Oregon City's Rachel Lyles Smith defends appointments
In her last act as the Oregon City Commission's president on Jan. 6, mayoral candidate Rachel Lyles Smith rejected the idea of "tainted applicants" while approving a list of advisory-board appointments that included five of the eight individuals favored by the recently recalled mayor.
Oregon City commissioners had to schedule a special meeting last month to deny Dan Holladay's attempt to appoint eight people to city advisory boards on Nov. 30, the same day his mayoral recall election results were certified and he was officially removed from office.
Lyles Smith defended her choice to appoint five individuals favored by the recalled mayor, saying she saw them as the most qualifed of the available applicants or they fulfilled other attributes necessary for the positions.
"I do not believe that a person is unfit for a position on a board or a committee if the sole reason for that determination is that Mayor Holladay liked them, put their name on a list or thought that they would do a good job serving our city," Lyles Smith said.
"It's just not a fair way to treat people; evaluate people based on their temperament, qualifications, their ability to serve the community, whether they represent a group in the city that is unrepresented … the list could go on and on."
Lyles Smith's appointments included former City Commissioner Daphne Wuest and her husband, Tim Wuest, to the Planning Commission and the Parks and Recreation Advisory Committee respectively, which were two appointments favored by Holladay.
Lyles Smith did not follow Holladay's directive to appoint two applicants who had not even submitted applications; neither Holladay's girlfriend nor a former commission candidate were appointed.
Lyles Smith said she was "really happy" with the list of applicants who applied and encouraged those who were not selected to continue to apply. She also encouraged those who never applied because they believed Holladay would be biased against their application to apply now for city boards and committees.
"Before deciding any committee appointments, I reviewed the applications submitted, listened to committee interviews, consulted with city staff, reviewed comments and input from my fellow city commissioners, spoke individually with some committee chairs and spoke individually with some applicants," she said.
"I evaluated the applicant's temperament and experience, along with committee diversity. My goal is to have committees that are geographically diverse, gender diverse and experience diverse."
City commissioners on Dec. 8 affirmed a resolution declaring that Holladay had no authority to take any official actions on the day the recall election results were certified. Many of Holladay's proposed appointments sought to fill seats on various boards and commissions that were not vacant and whose terms do not end until more than a month after the mayor's recall took effect.
On Jan. 6, Commissioners Denyse McGriff and Frank O'Donnell made clear that their votes for Commissioner Rocky Smith to take over as commission president had nothing to do with Lyles Smith's ability to perform the role over the past year.
Oregon City commissioners have traditionally rotated the role of commission president annually to the commission's most senior member who has not yet served in the position.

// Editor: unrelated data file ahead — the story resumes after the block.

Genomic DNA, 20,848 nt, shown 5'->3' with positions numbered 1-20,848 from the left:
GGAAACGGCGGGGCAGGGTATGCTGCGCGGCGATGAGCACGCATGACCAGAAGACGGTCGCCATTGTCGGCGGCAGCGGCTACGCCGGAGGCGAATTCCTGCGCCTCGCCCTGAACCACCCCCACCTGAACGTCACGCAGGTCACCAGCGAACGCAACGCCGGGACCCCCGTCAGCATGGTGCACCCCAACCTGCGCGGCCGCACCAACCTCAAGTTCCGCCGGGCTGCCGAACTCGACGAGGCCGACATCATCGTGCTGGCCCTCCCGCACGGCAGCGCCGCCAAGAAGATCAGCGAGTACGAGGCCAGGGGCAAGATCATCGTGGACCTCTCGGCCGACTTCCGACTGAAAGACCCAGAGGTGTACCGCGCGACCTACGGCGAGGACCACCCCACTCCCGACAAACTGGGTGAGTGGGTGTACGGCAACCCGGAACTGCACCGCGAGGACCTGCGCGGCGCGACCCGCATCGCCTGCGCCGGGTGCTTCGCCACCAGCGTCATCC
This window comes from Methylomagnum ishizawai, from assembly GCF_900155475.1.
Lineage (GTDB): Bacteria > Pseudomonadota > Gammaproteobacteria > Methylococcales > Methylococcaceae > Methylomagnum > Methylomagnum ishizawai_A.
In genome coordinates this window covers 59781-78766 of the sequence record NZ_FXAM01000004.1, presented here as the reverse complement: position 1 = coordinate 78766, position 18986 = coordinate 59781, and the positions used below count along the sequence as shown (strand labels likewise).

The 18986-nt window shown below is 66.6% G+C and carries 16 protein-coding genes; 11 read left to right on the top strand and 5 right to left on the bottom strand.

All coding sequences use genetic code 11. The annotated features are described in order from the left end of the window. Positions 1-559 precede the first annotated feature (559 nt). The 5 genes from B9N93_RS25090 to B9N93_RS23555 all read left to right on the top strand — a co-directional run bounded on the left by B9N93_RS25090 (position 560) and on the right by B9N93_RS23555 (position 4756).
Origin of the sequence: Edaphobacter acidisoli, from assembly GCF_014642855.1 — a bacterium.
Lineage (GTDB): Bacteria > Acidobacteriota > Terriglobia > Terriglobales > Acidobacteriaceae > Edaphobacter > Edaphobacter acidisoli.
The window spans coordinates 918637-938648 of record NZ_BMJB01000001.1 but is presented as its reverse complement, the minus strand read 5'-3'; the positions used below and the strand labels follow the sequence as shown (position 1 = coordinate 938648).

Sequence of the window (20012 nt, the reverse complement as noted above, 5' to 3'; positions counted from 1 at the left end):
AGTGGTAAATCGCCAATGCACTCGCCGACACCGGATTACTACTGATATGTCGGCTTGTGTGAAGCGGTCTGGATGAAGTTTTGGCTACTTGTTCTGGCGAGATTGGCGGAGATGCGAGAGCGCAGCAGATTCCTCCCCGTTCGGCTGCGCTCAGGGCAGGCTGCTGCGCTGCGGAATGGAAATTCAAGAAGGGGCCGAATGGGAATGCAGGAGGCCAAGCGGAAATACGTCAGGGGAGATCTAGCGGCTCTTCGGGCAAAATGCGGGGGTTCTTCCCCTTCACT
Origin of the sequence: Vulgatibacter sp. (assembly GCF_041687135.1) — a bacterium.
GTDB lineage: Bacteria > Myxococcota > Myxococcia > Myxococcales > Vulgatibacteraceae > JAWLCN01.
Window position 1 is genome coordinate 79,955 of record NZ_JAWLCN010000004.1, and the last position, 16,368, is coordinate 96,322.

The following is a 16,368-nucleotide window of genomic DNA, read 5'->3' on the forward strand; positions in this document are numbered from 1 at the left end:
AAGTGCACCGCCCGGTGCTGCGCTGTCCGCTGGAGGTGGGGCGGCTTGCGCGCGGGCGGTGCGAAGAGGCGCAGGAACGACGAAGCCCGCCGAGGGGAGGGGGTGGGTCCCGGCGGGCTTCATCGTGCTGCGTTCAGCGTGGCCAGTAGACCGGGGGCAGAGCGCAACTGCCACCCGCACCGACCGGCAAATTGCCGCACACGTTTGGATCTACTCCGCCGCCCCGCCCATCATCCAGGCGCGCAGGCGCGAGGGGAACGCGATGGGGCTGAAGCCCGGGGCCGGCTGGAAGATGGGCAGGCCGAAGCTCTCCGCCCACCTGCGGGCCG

"Commissioner Rachel Lyles Smith has done a commendable job, and I also think there's no reason not to follow our historical precedent," O'Donnell said.
Lyles Smith said she was advised by the city's attorney to make the appointments at the beginning of the year as the commission president at the time.
City charter specifies that the commission president shall perform mayoral duties in the mayor's absence, so in November, Lyles Smith took over the process for appointing that began in September with multiple calls for applicants to the 17 vacancies.
Starting with her campaign for public office in 2018, Lyles Smith has said multiple times that she favors changing the city charter to allow for commission-wide votes on advisory board appointments. With potential charter changes still on the horizon, Lyles Smith said she instead took input from commissioners and other citizens on which appointments she should make.
"Our oath of office says we should follow the charter," Lyles Smith said. "I remain open to the discussion about these potential charter changes, but the charter remains our governing document."
Rachel Lyles Smith announced the following appointments for Oregon City advisory committees:
Natural Resources Committee
• Nancy Broshot (reappoint): term Jan. 1, 2021-Dec. 31, 2023
• Brian Kvisler: Jan. 1, 2021-Dec. 31, 2023
• Samantha Wolf: Jan. 1, 2021-Dec. 31, 2023
• Carrie Young: Jan. 1, 2021-Dec. 31, 2021
Parks and Recreation Advisory Committee
• Troy Bolinger (reappoint): Jan. 1, 2021-Dec. 31, 2023
• Karin Morey (reappoint): Jan. 1, 2021-Dec. 31, 2023
• Tim Wuest: Jan. 1, 2021-Dec. 31, 2023
Transportation Advisory Committee
• Ben Simmons (reappoint/at-large): Jan. 1, 2021-Dec. 31, 2023
• Tim Morgan (at-large): Jan. 1, 2021-Dec. 31, 2023
• Lisa Novak: Jan. 1, 2021-Dec. 31, 2024
• Daphne Wuest: Jan. 1, 2021-Dec. 31, 2024
Historic Review Board
• Carrie Crook (McLoughlin neighborhood position): Jan. 1, 2021-Dec. 31, 2023
• Paul Edgar (at-large position) Jan. 1, 2021-Dec. 31, 2023
• Sabrina Ferry (architect position): Jan. 1, 2021-Dec. 31, 2022
• Ray Stobie (reappoint chamber position): Jan. 1, 2021-Dec. 31, 2023
You count on us to stay informed and we depend on you to fund our efforts. Quality local journalism takes time and money. Please support us to protect the future of community journalism.